It is quite a frequent question on the PDF forums, asking how to compare 2 versions of a PDF file to see what has changed. This is actually one of those cases where generally the person means something slightly different.
Usually this means ‘how can I see what has changed visually‘. PDF is a flexible file format in which you can do things in many different ways. So you could create 2 different PDF versions of a file using Acrobat and Ghostscript (as an example). The files would (hopefully) be identical. But the files would be different sizes and the internal structure of each would be very different.
As part of developing a PDF library, we want to do an awful lot of regression testing to make sure that we do not break anything. So we need to compare a lot of files. We also like to test each change individually so we can investigate any problems.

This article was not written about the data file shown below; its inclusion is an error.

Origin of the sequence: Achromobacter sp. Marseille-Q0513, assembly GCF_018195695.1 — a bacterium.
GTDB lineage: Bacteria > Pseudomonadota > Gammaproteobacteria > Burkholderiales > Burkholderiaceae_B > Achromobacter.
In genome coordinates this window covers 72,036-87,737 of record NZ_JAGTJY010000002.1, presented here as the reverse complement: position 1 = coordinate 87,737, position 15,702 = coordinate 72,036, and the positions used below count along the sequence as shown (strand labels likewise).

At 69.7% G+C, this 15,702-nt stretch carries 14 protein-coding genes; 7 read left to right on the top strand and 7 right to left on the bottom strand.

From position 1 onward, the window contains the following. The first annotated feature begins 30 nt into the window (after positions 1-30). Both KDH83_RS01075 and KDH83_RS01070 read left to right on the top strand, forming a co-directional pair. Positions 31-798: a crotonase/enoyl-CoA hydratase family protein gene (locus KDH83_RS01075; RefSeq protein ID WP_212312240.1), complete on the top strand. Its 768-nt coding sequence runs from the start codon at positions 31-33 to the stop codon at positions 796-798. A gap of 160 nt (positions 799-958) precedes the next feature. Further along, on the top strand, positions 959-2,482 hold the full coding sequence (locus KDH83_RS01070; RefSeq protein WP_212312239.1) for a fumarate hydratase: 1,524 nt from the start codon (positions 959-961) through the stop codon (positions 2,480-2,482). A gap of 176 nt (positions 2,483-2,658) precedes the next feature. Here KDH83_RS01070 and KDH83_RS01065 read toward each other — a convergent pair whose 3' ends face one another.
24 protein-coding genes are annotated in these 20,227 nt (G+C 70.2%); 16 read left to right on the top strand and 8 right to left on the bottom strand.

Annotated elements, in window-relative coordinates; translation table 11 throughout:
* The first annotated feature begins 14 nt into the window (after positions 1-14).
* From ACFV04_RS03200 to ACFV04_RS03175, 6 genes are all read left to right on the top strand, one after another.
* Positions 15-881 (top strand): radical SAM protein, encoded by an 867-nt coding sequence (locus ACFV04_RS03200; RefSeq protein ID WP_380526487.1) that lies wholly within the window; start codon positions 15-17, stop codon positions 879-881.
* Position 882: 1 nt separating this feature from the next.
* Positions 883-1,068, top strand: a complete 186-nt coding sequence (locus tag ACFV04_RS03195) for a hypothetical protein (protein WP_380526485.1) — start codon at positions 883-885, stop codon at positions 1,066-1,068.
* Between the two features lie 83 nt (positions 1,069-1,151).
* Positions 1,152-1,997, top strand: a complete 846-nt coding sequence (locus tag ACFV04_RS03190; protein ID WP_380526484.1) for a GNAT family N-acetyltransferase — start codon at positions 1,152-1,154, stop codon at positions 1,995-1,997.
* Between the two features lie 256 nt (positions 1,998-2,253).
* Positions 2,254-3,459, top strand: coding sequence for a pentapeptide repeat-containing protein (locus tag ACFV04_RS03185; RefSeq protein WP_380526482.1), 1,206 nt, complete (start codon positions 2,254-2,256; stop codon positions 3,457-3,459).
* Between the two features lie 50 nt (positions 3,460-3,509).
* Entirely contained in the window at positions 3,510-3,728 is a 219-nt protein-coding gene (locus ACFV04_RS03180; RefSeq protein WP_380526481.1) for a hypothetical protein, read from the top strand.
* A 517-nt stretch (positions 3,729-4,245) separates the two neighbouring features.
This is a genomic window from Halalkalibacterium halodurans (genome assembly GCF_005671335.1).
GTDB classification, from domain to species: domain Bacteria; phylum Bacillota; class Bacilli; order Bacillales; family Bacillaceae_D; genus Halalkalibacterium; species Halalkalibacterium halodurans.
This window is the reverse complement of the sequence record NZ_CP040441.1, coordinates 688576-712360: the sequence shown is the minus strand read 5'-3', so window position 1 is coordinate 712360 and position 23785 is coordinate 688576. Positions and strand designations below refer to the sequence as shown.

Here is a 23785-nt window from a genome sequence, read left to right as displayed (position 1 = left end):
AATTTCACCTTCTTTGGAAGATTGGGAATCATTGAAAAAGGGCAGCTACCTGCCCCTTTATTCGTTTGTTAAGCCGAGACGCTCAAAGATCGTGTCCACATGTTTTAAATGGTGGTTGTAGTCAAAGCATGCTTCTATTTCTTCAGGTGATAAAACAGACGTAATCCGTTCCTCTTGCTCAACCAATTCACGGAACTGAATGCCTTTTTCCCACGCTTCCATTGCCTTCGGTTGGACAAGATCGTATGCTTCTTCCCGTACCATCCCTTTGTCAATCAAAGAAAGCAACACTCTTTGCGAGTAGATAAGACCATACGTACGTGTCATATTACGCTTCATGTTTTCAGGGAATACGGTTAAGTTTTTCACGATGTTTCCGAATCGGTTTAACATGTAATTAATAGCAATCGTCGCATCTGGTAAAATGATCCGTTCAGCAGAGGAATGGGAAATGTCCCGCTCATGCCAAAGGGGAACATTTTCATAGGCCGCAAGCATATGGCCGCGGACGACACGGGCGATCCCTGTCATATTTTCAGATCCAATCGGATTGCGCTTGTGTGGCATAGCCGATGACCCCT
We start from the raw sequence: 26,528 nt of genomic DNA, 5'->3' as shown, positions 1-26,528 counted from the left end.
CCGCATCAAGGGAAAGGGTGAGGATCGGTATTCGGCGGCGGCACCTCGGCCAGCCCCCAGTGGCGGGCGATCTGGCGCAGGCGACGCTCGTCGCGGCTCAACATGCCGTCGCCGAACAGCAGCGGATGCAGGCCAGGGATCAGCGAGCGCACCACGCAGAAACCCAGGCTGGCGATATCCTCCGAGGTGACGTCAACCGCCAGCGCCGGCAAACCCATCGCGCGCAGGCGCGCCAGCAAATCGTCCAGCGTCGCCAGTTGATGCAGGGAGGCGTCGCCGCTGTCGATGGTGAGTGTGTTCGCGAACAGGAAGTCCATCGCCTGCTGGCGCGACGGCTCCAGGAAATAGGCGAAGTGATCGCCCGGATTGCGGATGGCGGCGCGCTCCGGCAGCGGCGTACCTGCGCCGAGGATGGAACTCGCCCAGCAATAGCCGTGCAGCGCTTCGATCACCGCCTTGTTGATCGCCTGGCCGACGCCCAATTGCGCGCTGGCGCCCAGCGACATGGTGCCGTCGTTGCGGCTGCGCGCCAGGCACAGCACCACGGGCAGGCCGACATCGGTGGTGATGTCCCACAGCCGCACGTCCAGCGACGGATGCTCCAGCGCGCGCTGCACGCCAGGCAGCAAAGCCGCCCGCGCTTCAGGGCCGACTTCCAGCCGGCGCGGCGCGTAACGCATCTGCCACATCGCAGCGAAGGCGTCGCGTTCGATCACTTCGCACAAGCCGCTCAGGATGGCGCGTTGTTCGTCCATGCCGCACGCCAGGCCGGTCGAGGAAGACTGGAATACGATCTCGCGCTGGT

So the way we compare PDF files is to extract the text and to convert the PDF to a png. Here is the Java code we use. We compare this against a baseline. You still need a human to verify any changes, but it does provide very quick regression tests. If the results are identical, we can be confident that the file has not changed. And doing the same with 2 PDF files allows you to quickly review and changes, especially if you get the comparison to highlight the area on the PNG which has changed.
We find that a very good way to compare PDF file results. What works for you?
This post is part of our “Understanding the PDF File Format” series. In each article, we discuss a PDF feature, bug, gotcha or tip. If you wish to learn more about PDF, we have 13 years worth of PDF knowledge and tips, so click here to visit our series index!
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